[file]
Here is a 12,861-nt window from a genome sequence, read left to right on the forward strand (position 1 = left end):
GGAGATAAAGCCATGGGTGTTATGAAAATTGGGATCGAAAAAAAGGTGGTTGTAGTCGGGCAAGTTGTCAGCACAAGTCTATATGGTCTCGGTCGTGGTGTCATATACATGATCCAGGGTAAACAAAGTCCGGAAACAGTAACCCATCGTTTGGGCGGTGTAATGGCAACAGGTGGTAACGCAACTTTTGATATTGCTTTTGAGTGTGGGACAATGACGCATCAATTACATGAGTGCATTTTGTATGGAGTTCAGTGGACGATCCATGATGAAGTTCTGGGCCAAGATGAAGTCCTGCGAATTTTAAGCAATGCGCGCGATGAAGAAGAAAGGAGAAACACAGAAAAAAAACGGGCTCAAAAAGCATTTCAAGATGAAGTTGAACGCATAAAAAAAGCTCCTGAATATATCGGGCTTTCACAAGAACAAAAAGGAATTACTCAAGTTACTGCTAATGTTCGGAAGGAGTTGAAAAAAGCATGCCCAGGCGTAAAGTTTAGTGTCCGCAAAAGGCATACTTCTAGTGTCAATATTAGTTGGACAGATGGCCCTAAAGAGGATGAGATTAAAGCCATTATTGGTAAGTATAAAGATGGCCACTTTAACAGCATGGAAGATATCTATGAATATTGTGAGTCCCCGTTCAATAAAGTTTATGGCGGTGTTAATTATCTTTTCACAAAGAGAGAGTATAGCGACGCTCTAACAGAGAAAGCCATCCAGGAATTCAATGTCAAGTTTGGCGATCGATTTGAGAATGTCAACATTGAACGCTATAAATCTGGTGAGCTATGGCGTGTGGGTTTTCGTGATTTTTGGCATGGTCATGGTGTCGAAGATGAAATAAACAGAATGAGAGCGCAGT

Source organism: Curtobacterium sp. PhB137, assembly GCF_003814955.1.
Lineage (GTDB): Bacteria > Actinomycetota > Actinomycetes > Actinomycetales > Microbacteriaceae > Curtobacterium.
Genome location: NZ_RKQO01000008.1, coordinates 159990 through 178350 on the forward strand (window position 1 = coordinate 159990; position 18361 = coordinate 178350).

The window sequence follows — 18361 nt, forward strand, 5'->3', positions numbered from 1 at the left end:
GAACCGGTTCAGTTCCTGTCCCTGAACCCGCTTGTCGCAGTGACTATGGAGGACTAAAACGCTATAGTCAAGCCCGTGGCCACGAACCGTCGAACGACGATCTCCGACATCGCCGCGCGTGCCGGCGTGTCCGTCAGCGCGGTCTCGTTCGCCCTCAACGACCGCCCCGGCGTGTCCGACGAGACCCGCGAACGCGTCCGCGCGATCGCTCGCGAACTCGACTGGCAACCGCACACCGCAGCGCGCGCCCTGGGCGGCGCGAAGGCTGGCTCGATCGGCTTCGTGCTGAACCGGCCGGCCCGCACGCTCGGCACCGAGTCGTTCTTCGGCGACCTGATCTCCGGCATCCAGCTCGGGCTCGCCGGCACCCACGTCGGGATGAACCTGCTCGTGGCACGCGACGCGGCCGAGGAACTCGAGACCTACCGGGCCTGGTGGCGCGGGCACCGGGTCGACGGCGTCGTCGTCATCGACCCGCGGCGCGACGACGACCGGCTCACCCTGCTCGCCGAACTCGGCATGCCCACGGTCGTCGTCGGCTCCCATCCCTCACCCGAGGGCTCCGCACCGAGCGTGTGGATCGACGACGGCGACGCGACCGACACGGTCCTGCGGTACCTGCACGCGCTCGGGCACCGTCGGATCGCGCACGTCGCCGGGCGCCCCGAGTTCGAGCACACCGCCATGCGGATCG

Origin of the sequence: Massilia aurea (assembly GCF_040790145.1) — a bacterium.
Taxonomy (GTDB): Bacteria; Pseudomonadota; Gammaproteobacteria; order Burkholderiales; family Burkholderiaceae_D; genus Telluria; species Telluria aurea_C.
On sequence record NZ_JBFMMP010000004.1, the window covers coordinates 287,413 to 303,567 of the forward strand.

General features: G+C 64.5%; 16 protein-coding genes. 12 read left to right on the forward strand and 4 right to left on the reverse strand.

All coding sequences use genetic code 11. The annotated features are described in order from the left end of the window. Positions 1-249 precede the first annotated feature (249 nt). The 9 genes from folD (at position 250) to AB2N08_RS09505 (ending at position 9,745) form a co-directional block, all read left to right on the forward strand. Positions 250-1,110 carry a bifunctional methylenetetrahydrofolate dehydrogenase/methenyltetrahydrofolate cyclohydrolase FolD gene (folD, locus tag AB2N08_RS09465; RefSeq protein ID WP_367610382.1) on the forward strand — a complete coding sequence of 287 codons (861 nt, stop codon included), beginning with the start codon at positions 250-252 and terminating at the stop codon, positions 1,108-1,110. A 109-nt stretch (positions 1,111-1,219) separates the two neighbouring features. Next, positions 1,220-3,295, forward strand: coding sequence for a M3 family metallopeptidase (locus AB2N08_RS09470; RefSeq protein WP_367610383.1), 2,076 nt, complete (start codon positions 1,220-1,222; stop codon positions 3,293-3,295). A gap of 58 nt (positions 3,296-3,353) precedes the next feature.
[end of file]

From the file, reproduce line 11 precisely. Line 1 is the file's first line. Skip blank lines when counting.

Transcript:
General features: G+C 64.5%; 16 protein-coding genes. 12 read left to right on the forward strand and 4 right to left on the reverse strand.